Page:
Coronavirus killing as many Oklahomans in a few weeks as the flu killed in 7 months


OKLAHOMA CITY (KFOR) – Comparisons between the seasonal flu and COVID-19 were popular at first, but now the Oklahoma State Department of Health is revealing just how different the two viruses are in Oklahoma.

“It has not been easy, but we have learned to appreciate our health and family,” Laura Haggard said.

Laura Haggard’s family has been hit hard by sickness this year, but she’s left wondering which one.

About a month ago, Laura’s father-in-law went from a coma to being a survivor of COVID-19. Around the same time, Haggard’s 6-year-old daughter had the flu and strep.

“The next weekend my husband Stuart wasn’t feeling well,” Haggard said.

Stuart was never tested for coronavirus and was told to isolate at home.

Laura, who is 30-weeks pregnant, also came down with symptoms of her own, but she thought it could’ve been a sinus infection.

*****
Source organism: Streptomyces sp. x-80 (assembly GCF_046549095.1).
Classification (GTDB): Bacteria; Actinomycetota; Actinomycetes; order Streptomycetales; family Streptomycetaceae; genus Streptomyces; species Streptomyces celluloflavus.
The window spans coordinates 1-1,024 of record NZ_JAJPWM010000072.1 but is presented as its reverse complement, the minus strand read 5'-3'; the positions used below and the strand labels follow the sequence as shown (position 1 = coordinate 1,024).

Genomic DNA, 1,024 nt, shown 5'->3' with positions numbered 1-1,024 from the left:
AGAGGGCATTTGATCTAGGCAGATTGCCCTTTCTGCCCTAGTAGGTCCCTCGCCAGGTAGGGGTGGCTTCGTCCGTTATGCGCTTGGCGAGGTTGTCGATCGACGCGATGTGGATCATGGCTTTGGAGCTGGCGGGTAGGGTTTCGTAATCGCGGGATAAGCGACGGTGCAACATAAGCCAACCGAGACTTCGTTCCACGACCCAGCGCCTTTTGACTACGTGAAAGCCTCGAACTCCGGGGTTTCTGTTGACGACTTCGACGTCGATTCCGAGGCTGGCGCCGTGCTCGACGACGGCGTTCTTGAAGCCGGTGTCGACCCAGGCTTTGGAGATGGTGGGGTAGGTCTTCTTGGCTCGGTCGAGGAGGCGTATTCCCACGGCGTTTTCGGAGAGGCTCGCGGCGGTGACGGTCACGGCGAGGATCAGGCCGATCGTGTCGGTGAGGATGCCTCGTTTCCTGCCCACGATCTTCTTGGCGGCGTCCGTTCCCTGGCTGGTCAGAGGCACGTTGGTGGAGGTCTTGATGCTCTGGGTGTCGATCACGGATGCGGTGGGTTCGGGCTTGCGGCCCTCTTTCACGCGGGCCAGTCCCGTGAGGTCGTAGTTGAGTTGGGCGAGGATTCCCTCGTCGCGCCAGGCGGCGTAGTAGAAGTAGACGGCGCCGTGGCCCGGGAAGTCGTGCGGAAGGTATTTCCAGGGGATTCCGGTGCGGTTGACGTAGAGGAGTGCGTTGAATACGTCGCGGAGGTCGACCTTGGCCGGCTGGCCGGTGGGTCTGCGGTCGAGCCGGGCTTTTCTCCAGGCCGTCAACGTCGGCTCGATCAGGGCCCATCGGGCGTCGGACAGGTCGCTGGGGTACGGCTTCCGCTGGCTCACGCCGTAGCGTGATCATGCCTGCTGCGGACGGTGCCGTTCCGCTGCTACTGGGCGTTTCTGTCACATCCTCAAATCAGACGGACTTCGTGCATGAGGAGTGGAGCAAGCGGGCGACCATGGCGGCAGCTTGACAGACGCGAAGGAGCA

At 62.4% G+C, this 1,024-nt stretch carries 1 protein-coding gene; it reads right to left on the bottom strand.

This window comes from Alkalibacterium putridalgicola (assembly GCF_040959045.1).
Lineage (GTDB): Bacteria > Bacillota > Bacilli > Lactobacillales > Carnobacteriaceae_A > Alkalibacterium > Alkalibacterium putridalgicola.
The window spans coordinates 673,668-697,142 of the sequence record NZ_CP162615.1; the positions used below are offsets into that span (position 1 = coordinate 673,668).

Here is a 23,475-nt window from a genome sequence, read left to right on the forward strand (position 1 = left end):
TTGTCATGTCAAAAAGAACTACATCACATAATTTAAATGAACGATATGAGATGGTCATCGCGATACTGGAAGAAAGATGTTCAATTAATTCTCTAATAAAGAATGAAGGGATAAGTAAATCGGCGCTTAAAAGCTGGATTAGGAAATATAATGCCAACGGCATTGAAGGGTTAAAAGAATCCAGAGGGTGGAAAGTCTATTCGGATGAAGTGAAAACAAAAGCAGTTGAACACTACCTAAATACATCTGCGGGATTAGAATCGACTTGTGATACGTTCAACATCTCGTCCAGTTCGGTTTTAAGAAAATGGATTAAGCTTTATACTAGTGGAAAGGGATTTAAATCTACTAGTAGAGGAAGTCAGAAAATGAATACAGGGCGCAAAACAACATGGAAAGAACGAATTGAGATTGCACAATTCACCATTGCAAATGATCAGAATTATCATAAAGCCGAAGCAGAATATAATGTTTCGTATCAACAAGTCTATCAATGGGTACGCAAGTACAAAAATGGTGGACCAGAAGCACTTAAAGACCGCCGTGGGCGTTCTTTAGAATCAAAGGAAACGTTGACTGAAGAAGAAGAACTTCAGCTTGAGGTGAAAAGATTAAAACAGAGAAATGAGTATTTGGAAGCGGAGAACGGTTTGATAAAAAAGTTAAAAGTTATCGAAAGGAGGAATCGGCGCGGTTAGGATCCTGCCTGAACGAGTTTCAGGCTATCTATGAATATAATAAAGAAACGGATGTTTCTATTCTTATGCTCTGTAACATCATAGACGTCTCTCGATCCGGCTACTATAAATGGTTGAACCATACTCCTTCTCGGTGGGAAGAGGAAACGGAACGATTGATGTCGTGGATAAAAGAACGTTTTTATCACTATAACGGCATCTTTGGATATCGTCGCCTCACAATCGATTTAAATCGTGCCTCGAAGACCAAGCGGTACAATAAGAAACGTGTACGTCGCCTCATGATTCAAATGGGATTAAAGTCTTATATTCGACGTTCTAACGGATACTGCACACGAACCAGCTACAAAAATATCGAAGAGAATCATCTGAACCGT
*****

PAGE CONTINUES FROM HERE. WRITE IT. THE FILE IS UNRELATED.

But now she is thinking “what if?”

“We have since learned that could’ve been my version of the coronavirus,” Haggard said.

“Undoubtedly, there were a whole lot of people who had it that weren’t diagnosed,” Dr. Dale Bratzler from OU Med said.

In less than three weeks, COVID-19 has killed 79 Oklahomans. The first COVID-19 death in Oklahoma was on March 19, 2020.

That’s the same amount of Oklahomans who have died from the flu since Sept. 1, 2019.

“If people come in with those symptoms now, like cough or fever, right now we aren’t even thinking about flu anymore,” Dr. Bratzler said.

According to doctors from OU Med, your chance of dying from the flu is 0.1% or 1 in 1,000.

For COVID-19 in Oklahoma, the mortality rate is 4%, meaning four deaths for every 100 cases.

“It’s just dramatically higher than the flu,” Dr. Dale Bratzler said.

Bratzler tells KFOR the virus is too new to know if this is going to be seasonal.

For now, Laura is taking her family’s recovery one day at a time.

“In this moment, I am okay,” Haggard said.

Dr. Bratzler also says medical professionals are working on testing Oklahomans to see if they have antibodies in their blood system in an effort to see just how widespread COVID-19 is in our state.

Testing sites are also no longer screening patients with a flu test first before the COVID-19 test.

Continued Coronavirus Coverage

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